"Closed System" by Bryan Bigley is a square composed of
copper pipe, a typical hardware store item them has been constructed into a whimsical sculpture that is intriguing with its colorful convolutions.

Bryan Bigley, "Closed System"

"Four Square Bare" by Judy Gould offers up a delightful use of mixed media creating a labyrinth of construction and depth of meaning.

Judy Gould, "Four Square Bare"

Sandy Friedman interprets the square in four separate
salt bisque ceramics that include "Plaque #3", a piece that
suggests an archeological fragment, yet it is as fresh as
if it were pulled from the kiln yesterday.

Sandy Friedman, "Plaque #3"

Four encaustic paintings by Lauren Lipinski Eisen entitled "Containment", "Plume Rise", "Crown Fire", and "Firelight"
offer the viewer an interesting composite of materials derived
from and encompassing nature. 
Lauren Lipinski Eisen,
"Containment, "Plume Rise", "Crown Fire", and "Firelight"
See how local artists interpret the "Square", in this open
juried exhibition.  

Our Guest Juror for Square - Anna Kaye  

Anna Kaye creates realistic drawings and paintings of the natural world. Having earned her Bachelor of Science in geology at Skidmore College, as well as fine art, she draws inspiration from her science background. In addition to studying geology, Anna continued her education at Yale's prestigious Norfolk program in printmaking, painting, drawing, and photography. She earned her Masters of Fine Arts degree at Washington University in St. Louis where she was awarded the Laura and William Jens Scholarship. Anna Kaye's artwork is a part of international and national collections including HGTV. She currently teaches at the Denver Art Museum and taught as a Professor of drawing at Metropolitan State University for seven years. She is represented by Sandra Phillips Gallery in Denver.

Monday, November 11, 2013

Carnival collage/assemblage

I finished my Carnival assemblage/collage. I submitted it to a show yesterday and just took a quick picture before putting it into my car.  I had to crop the picture since the background behind it was a mess, but there are pieces that stick out past the edge of the canvas. This picture doesn't really do it justice. I will take a better picture when it's hanging in the show, or at home if it doesn't get in.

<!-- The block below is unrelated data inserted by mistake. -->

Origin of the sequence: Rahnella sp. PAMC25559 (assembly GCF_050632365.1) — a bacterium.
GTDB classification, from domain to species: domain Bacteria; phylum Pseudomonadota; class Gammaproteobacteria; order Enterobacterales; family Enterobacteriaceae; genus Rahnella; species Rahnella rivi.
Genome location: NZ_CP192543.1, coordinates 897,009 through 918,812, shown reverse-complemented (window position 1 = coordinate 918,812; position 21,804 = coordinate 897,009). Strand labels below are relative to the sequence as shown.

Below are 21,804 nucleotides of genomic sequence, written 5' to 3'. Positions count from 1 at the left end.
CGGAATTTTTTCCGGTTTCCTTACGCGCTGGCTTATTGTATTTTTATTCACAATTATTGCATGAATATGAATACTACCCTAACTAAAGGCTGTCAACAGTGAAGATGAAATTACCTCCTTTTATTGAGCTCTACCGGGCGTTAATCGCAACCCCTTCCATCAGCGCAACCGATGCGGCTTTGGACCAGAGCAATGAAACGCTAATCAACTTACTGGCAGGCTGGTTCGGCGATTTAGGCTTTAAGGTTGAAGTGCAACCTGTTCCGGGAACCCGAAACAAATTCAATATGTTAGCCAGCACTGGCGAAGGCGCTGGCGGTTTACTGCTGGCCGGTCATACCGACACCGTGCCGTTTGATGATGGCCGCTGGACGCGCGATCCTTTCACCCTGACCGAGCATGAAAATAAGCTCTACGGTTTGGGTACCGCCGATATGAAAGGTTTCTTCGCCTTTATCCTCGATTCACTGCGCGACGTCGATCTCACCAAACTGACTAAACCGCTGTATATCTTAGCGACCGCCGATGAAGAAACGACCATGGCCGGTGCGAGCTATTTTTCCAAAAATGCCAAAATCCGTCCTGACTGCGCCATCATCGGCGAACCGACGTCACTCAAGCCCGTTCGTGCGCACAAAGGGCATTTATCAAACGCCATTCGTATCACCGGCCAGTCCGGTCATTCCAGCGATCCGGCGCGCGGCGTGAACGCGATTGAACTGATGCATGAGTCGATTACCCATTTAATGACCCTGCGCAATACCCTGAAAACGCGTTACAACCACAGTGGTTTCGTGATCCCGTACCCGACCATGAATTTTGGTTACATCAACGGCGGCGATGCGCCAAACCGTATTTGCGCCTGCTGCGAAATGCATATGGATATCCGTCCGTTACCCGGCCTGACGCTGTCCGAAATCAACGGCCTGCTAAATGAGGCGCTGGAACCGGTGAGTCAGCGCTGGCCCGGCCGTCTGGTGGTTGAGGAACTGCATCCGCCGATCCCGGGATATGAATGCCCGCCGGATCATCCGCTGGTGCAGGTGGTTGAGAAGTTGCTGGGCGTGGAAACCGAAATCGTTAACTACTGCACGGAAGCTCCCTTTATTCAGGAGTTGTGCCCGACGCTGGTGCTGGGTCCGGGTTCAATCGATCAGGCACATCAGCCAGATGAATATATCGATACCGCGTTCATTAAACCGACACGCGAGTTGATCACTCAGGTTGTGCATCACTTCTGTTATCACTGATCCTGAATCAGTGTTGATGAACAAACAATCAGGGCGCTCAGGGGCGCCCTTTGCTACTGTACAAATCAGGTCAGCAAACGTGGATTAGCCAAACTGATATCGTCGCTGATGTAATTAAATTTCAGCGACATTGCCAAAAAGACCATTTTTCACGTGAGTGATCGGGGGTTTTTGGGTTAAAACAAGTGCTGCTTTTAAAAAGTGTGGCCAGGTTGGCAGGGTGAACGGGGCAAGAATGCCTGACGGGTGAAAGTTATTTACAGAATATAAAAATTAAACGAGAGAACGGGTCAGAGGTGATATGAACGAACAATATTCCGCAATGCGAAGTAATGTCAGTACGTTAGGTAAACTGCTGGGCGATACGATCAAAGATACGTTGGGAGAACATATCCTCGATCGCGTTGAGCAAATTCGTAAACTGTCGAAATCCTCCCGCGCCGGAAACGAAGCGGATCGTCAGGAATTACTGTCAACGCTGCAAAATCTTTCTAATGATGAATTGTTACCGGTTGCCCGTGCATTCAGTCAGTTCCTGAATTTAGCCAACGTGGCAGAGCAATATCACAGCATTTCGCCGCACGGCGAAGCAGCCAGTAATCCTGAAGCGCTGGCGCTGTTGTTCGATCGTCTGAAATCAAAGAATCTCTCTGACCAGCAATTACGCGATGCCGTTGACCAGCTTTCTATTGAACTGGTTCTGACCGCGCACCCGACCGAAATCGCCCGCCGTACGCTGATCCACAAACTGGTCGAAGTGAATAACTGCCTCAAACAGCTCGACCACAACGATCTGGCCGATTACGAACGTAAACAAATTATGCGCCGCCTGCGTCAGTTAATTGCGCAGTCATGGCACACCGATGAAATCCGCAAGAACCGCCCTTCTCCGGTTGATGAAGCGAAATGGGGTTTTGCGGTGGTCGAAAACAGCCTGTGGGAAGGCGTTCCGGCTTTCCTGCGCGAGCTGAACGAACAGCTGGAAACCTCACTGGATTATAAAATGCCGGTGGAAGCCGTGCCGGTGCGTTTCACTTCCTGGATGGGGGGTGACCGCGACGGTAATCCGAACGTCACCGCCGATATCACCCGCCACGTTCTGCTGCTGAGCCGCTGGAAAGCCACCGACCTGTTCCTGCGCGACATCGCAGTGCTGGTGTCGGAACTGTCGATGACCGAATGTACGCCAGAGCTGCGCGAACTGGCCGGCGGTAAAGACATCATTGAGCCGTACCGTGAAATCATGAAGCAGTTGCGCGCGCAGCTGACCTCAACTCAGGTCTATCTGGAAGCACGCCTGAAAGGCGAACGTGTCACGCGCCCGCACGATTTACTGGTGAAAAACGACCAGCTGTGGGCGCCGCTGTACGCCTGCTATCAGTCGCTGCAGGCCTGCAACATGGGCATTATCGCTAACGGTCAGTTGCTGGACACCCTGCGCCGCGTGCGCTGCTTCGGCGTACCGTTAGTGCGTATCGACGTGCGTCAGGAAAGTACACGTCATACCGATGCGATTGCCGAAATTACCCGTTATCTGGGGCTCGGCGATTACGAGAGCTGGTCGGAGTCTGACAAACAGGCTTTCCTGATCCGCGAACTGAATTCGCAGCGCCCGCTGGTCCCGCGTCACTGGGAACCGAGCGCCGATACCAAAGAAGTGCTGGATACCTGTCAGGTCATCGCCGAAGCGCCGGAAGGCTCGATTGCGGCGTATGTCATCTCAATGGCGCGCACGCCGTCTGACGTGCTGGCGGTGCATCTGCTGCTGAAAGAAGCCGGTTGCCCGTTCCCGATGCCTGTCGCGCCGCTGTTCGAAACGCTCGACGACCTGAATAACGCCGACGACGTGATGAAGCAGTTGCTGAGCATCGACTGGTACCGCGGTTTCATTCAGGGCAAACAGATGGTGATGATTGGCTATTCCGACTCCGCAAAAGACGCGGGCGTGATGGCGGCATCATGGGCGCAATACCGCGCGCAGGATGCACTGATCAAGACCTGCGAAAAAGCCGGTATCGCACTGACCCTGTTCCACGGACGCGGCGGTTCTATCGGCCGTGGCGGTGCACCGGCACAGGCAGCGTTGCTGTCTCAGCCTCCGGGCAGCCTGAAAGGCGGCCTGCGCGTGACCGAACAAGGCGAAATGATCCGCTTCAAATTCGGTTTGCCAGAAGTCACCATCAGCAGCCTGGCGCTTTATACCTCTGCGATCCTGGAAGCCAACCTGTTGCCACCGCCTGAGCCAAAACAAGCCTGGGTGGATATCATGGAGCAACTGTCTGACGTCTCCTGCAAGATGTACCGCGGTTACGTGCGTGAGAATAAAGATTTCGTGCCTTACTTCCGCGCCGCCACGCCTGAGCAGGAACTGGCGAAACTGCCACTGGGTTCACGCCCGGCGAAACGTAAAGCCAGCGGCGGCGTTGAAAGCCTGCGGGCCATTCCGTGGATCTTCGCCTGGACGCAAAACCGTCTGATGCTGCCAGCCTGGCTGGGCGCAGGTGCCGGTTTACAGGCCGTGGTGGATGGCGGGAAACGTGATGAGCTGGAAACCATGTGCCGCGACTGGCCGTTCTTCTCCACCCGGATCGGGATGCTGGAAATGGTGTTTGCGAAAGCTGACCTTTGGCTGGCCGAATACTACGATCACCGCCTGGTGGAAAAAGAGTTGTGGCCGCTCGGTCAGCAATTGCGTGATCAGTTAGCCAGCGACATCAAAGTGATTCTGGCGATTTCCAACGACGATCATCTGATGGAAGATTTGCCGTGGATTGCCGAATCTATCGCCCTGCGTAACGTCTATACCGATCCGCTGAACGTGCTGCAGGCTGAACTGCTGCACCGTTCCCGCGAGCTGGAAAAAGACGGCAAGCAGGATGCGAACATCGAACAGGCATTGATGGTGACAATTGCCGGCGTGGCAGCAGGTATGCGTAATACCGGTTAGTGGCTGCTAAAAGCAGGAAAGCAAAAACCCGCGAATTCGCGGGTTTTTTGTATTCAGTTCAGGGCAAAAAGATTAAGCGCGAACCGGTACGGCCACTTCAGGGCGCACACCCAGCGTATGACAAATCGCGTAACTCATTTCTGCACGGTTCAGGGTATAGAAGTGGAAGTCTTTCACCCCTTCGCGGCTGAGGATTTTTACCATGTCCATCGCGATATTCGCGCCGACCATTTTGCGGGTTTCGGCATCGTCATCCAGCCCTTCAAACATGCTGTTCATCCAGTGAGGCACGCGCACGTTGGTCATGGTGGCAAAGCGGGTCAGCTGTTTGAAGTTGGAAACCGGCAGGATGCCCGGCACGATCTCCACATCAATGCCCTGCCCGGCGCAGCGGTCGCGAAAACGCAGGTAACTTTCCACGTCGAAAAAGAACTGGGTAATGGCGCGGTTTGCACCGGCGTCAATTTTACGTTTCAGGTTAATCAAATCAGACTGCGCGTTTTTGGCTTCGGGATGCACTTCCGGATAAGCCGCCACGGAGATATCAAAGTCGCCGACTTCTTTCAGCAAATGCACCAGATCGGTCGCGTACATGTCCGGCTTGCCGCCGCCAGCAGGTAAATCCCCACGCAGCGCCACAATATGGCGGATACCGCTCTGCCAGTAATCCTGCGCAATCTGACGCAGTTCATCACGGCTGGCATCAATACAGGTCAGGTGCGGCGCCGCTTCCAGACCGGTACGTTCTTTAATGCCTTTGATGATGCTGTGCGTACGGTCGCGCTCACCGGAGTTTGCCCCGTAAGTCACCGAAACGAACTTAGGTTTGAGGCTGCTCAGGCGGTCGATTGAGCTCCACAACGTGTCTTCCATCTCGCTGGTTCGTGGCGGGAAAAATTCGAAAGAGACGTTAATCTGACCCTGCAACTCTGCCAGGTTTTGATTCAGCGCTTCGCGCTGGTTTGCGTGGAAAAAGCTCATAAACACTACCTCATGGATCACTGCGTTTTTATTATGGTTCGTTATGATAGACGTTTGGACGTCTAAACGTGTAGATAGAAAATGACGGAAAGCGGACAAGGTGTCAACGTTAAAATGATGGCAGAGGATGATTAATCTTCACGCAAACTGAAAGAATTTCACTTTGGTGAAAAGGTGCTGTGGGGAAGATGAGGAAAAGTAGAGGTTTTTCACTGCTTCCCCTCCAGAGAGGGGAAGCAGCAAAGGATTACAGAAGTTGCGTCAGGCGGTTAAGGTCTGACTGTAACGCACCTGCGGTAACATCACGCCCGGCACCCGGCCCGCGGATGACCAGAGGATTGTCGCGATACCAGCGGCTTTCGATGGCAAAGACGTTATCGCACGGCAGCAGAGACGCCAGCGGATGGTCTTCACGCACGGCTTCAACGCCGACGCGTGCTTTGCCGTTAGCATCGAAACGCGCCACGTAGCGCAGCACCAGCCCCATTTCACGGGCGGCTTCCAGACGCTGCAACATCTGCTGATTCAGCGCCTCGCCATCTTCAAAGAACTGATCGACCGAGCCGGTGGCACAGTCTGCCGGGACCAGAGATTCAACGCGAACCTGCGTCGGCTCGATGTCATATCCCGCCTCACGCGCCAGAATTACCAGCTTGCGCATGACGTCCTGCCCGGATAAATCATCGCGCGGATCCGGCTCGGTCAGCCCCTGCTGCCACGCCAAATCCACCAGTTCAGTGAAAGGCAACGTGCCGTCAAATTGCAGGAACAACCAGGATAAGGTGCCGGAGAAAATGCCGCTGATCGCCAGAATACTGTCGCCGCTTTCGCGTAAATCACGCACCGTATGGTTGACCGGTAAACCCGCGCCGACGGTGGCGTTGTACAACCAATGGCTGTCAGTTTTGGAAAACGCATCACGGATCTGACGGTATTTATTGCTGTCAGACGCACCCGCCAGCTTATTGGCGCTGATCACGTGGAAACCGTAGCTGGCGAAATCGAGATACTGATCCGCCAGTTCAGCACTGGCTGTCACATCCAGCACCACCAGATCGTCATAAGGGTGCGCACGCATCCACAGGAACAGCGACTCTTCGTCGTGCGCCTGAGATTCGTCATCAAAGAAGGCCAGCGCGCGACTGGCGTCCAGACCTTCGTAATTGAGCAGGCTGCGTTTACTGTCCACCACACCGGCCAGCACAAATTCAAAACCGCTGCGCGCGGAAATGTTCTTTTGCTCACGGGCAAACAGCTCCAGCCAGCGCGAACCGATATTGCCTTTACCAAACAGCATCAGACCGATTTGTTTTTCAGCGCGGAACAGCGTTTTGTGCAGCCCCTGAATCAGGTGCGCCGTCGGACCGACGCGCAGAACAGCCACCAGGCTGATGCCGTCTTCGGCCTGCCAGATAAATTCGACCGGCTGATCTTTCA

This piece is 24" x 24", excluding the parts that stick out.

The theme for the show is "Square" so I thought I would submit some other pieces as well.  Here is the bird assemblage completed, that I had shown a progress photo the other day.  This piece is 12" x 12". This piece is the second in a series, the first one is here.

This is a piece from last year. My husband and I had taken a field painting class.  I really enjoyed the fabric layers and then painting over them. I plan to do some work similar to this in the next few months. I think this piece is 18" x 18".  The work was originally on raw canvas, but I glued the finished piece to a painted canvas using gel medium.

I will post if any of these get in the show.

Next up, I need to finish some handmade gifts for my family for Thanksmas (Christmas celebrated during the Thanksgiving holiday).

Sunday, November 10, 2013

Carnival Assemblage, peek #2

Here are another photo of the  Carnival assemblage I am working on.

And here is another assemblage I have in the works.

CO Mixed Media Club meeting, Collage a la Claudine Hellmuth

Yesterday for our CO Mixed Media Club, we did collages Claudine Hellmuth style.
Here is my young lady. The background is a monoprint from a previous meeting. Her shirt is embossed paper that I dry brushed with white paint, then overpainted with Quin Magenta. I would like to add a saying or some ephemera to this.

I didn't mean for my circus themed one to be scary, but it kind of is.  I used Claudine's peeling paint technique for the red paint.